Absence of hospital worries mayor
The absence of a hospital on Apolima Island continues to be a worry for mayor, Leala Afe Solo, who fears a medical emergency could result in the loss of life.
The residents of the island, which is located in the Apolima Strait at the western end of Upolu, last had an island-based medical facility with a rotating on-duty doctor close to 50 years ago.
And Leala fears that the next medical emergency crisis that a resident faces could be life-threatening, as even the journey by boat to the Leulumoega Hospital Upolu is close to two hours.
“We continue to face a lot of challenges, especially when it comes to emergency cases which require hospital treatment by doctors and all that,” he said.
“If a kid falls from a tree, he will surely die because not only we will be taking the boat to Upolu, and there is no close-by hospital at that side, so we’ll need to try and make it to the Leulumoega Hospital.
“But we all know that the Leulumoega Hospital often refers seriously-injured patients to the main hospital in Moto’otua so see how far that is for someone who needs urgent treatment?”
There have been cases on the island in the past of both young and old residents needing emergency medical treatment, according to Leala, and later dying due to the absence of a hospital.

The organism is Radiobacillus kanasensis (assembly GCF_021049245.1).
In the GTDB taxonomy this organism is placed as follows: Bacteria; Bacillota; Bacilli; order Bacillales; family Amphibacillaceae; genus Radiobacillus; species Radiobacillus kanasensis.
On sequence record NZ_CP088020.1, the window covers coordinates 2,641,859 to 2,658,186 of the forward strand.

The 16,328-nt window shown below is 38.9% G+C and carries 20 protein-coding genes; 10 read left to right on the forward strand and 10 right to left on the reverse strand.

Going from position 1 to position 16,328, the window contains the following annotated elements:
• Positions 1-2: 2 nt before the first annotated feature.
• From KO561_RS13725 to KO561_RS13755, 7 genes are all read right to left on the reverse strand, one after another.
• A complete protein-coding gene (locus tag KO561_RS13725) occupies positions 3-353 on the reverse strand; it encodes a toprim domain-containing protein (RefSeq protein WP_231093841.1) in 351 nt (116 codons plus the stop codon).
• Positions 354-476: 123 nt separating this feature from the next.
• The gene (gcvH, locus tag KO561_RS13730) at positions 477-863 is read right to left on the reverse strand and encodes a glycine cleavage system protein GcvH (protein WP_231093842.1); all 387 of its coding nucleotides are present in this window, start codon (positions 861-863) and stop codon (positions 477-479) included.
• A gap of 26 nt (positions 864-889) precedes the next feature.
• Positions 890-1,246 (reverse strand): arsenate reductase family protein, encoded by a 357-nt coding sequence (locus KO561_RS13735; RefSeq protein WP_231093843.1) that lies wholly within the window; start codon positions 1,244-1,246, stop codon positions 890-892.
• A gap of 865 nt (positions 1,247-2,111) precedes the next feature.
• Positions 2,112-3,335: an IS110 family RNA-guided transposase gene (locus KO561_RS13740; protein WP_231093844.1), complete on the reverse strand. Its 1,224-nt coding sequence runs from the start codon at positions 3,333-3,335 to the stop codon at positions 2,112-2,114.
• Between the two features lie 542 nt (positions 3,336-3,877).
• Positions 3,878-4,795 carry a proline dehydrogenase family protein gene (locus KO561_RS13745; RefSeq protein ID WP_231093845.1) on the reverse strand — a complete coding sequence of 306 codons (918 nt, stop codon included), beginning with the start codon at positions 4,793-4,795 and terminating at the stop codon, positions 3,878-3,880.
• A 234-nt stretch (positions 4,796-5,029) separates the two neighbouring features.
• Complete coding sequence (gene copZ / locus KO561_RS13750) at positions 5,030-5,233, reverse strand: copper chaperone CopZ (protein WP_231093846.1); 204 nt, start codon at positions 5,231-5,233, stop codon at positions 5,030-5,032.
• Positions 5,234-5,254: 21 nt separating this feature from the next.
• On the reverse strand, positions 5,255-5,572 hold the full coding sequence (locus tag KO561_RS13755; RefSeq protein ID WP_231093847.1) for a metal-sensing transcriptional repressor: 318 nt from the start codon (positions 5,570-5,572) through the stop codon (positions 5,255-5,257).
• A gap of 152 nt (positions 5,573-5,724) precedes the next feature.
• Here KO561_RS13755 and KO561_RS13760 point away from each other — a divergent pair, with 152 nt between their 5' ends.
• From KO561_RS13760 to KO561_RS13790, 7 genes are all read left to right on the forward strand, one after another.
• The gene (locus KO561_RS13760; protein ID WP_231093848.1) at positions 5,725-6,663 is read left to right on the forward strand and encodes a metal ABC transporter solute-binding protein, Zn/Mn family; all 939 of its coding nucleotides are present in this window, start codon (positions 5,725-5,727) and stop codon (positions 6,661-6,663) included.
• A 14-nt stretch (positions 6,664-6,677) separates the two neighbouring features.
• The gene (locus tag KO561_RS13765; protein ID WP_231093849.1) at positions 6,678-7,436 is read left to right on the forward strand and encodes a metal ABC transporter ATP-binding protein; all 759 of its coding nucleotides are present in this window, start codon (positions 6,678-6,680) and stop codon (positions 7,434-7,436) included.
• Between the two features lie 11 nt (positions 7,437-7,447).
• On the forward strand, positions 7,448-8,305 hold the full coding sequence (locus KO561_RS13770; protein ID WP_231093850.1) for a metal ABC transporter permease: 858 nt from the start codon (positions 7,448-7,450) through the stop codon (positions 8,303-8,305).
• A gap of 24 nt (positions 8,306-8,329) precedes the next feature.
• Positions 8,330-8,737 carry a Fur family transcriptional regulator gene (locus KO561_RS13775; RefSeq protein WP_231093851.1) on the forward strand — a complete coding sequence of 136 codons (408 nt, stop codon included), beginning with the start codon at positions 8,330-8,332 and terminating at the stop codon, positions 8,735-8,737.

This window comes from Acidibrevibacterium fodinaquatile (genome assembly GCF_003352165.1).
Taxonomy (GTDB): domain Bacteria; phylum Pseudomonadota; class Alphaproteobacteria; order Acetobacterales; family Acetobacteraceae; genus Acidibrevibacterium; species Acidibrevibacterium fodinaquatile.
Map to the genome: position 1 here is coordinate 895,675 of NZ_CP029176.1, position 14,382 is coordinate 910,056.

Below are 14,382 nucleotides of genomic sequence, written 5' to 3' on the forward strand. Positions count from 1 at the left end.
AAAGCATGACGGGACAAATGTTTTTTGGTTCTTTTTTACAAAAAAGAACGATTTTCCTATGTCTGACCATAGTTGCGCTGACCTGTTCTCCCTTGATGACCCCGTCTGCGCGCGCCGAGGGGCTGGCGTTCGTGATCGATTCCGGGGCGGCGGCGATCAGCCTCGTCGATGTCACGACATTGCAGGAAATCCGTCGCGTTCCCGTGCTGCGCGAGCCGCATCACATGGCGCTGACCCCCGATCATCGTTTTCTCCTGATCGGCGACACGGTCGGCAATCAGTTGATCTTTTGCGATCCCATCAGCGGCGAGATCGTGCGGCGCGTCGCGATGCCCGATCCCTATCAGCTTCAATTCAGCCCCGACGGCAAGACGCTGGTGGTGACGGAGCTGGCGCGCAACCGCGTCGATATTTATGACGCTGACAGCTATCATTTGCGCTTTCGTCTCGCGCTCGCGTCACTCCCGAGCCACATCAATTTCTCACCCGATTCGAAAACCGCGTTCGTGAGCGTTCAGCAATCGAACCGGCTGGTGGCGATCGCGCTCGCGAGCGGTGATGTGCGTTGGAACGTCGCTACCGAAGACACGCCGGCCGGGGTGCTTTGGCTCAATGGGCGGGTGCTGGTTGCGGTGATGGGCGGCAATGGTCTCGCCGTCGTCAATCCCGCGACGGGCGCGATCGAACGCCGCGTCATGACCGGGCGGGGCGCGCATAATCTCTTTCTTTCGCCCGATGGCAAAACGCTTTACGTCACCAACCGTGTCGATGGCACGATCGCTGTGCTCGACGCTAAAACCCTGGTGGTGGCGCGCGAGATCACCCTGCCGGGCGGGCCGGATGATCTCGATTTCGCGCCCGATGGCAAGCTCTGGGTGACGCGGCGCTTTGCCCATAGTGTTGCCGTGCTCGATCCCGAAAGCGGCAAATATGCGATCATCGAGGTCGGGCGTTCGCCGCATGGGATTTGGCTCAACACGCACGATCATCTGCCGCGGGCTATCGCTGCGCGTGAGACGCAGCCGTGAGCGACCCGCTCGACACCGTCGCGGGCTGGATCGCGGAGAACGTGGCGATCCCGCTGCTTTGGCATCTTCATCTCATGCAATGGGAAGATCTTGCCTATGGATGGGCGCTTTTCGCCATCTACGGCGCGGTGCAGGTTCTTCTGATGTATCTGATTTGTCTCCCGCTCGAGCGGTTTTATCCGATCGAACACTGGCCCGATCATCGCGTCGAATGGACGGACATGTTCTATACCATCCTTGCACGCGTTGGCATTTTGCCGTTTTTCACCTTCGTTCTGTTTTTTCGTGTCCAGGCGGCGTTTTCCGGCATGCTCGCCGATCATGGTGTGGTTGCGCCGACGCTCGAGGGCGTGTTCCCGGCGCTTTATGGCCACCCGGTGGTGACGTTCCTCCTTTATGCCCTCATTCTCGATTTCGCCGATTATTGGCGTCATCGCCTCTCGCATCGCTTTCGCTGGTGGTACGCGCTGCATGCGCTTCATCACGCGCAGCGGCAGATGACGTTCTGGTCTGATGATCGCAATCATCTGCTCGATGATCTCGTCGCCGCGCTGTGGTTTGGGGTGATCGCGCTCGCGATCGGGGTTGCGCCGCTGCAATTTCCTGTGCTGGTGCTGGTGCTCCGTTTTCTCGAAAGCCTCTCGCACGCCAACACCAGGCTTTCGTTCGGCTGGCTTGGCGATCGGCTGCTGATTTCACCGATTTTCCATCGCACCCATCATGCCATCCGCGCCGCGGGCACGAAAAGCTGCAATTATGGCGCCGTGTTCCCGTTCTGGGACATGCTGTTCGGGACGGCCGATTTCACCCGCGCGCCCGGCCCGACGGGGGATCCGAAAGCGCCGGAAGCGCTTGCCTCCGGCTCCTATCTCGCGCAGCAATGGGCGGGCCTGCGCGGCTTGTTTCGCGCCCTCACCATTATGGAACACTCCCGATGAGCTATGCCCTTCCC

The island’s isolation has worked in favour of the residents, such as during the measles outbreak last year, when a ban on residents travelling to Upolu ensured Apolima remained free of measles.
But this time the island has not been spared the effects of the COVID-19 global pandemic with some families experiencing a drop in their income, due to family members getting laid off from work.
But remittances continue to play a significant role in ensuring families are able to get through the day with Leala revealing that 90 per cent of the island’s families rely on financial assistance sent by their relatives living abroad.
He said currently Apolima has close to 300 residents comprising 15 families who have learnt to live within their means and continue to maintain their traditional way of life.
The Congregational Christian Church of Samoa is the only church on the island with the village mayor revealing that it has become a place of worship for everyone.